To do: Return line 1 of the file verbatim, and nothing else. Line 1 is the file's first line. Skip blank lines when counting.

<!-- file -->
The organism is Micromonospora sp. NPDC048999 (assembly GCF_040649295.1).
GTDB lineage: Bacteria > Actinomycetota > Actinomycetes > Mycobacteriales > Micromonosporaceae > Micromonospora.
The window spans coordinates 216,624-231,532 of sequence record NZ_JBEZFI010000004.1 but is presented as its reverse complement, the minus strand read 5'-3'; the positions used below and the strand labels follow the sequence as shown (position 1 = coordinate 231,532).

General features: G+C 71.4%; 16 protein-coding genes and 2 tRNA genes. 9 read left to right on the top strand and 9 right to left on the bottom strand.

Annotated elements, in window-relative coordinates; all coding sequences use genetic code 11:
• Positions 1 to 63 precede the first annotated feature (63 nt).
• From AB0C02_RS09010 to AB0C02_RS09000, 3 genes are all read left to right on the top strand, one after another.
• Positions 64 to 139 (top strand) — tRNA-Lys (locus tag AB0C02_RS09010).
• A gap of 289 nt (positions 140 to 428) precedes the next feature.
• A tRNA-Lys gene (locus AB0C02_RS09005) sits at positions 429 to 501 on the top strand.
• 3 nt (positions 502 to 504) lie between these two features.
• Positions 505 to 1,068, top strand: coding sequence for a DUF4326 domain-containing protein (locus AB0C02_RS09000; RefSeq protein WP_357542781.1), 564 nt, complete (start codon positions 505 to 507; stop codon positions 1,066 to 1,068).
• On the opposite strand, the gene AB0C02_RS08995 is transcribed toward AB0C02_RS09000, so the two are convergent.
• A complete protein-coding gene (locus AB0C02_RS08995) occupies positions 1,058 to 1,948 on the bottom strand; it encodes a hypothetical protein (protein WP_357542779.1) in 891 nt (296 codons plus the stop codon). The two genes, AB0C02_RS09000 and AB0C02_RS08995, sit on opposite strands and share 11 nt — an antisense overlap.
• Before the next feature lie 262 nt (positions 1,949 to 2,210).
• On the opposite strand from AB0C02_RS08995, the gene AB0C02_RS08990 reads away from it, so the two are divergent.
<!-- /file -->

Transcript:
The organism is Micromonospora sp. NPDC048999 (assembly GCF_040649295.1).